When it comes to Sonic Youth, it’s not easy to write a review the same that it might be for a band that is new and breaking onto the scene. After all, the New York band has been a rock stalwarth for over 20 years now, releasing some incredible albums during that span. The list of bands they have influenced, and continue to influence is too long to mention here and I would imagine they are a band that will continue to find favor with future generations of musicians and fans alike.
Because of all that, it’s no simple task to tackle a new Sonic Youth album, but we just write opinions here anyway, right? There are those that feel they have not released much worth caring about in 10 years, and others that lap up every song on every album with the SY name splattered across it. Well, take into account first that I am a Sonic Youth fan, but have only considered myself a fan for a handful of years. I mentioned in a review for their 2008 biography Goodbye 20th Century that “casual fan” was a good way to describe my respect for Sonic Youth. That said, the book caused me to dig into more of the back catalouge and go from “casual fan” to “avid fan” pretty quickly, so this release was high on my list of anticipated albums this year.
Not only had Sonic Youth broken ties with longtime label Geffen Records after fulfilling their historic contract with their last Geffen release Rather Ripped in 2006, but the band jumped to “biggest fish in the indie pond” Matador Records for album number 16.
The Eternal is not that different from several other recent Sonic Youth albums, at least in the past 10 years or so, or since Murray Street, which seemed to be a return to form for the band whos renewed energy has carried them fairly consistently since. John Agnello is once again behind the decks, retained after his excellent work on Rather Ripped, and new to the fold is former Pavement bassist Mark Ibold, who has been playing live with the band since 2006, but contributes to a studio recording for the first time.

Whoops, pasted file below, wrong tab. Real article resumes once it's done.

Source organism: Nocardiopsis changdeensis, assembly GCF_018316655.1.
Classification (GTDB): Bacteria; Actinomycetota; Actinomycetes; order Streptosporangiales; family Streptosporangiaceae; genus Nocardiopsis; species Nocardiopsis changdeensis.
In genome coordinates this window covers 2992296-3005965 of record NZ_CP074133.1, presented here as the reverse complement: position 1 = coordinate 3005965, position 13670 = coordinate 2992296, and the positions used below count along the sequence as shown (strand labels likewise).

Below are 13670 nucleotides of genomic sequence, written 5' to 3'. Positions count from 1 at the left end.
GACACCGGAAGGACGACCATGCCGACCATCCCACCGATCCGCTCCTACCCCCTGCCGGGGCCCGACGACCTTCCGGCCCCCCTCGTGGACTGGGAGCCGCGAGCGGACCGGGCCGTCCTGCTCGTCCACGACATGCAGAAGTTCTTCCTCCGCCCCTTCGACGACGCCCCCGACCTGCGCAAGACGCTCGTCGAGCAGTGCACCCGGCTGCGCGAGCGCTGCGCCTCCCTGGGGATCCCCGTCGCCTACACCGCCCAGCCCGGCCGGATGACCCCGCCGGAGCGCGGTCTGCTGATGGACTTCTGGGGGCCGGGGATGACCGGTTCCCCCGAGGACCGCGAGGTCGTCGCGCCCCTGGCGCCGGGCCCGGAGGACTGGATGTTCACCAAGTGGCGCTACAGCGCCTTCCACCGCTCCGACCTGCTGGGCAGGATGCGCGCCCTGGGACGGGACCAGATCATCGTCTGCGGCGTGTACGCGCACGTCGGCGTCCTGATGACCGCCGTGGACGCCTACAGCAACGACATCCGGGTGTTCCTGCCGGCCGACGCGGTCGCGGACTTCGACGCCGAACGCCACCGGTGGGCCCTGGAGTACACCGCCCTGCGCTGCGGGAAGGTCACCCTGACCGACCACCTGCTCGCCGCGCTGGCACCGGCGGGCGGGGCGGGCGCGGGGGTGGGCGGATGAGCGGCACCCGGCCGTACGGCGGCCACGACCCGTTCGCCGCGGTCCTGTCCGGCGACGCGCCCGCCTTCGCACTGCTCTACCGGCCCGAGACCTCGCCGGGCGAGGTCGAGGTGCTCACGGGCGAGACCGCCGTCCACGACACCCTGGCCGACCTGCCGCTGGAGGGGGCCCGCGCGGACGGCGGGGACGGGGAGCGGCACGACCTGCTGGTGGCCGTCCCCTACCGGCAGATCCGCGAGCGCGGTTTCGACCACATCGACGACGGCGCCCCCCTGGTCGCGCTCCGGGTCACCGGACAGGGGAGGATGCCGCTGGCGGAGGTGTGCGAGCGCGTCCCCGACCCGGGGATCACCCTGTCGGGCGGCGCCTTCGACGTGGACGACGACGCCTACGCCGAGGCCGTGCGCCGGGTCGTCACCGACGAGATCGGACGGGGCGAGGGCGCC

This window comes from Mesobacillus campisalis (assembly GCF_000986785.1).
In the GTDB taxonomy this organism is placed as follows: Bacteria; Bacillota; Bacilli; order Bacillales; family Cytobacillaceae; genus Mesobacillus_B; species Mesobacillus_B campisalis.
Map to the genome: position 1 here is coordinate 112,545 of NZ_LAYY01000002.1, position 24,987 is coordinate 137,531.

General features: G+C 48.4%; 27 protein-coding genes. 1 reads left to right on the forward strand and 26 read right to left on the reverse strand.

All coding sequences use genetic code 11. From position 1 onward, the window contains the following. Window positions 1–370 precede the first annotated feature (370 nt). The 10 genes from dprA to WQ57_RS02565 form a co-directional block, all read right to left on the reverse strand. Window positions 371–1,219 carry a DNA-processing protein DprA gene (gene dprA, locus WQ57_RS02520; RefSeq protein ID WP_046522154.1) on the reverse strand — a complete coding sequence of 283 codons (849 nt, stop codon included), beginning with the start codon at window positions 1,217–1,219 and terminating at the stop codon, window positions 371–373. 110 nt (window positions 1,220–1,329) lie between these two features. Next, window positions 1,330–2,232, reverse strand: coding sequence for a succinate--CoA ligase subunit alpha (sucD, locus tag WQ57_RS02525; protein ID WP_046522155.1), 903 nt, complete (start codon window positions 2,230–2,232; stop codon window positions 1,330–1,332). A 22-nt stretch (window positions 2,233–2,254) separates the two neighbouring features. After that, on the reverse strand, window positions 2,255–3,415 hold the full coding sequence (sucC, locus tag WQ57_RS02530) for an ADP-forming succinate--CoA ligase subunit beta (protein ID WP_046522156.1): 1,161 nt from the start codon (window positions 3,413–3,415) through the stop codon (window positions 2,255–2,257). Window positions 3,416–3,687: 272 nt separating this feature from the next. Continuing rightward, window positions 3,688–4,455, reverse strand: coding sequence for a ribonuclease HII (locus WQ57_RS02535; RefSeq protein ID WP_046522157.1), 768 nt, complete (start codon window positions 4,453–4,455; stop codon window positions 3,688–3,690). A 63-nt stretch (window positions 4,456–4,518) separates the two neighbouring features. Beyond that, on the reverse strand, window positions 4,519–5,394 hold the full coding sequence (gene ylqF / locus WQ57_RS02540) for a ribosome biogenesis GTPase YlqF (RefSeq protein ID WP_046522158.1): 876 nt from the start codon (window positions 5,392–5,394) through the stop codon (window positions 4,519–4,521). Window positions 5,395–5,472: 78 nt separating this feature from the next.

There is still plenty of stunning guitar work, mostly courtesy of Thurston Moore. Lee Ranaldo writes and sings quite a bit on this album, and his influence is probably the underrated, yet essential heartbeat for the entire thing. And Kim Gordon once again provides the sex appeal and very necessary grit that every Sonic Youth album needs, especially on here call and response “Anti-Orgasm” with Thurston. I still have a hard time with Gordon’s voice the first few times through, then I can’t imagine the song without it.
There are even moments of mid-tempo beauty on tunes like “Malibu Gas Station”, which shows a bit gentler side of Gordon and is driven by the always precise beat of percussion wiz Steve Shelley. Moore pays homage to the late punk pioneer Darby Crash (aka Booby Pryn) on the stunning tune “Thunderclap” and all three band staples take their turn on “Poison Arro”w, which has that desert rock punk feel to it that would fit comfortably alongside anything from the SY back catalog.
It could be one of the best albums I have heard so far this year, what do you think? Decide for yourself by grabbing the record June 9th from Matador. Until then, enjoy the albums first tune, “Sacred Trickster.”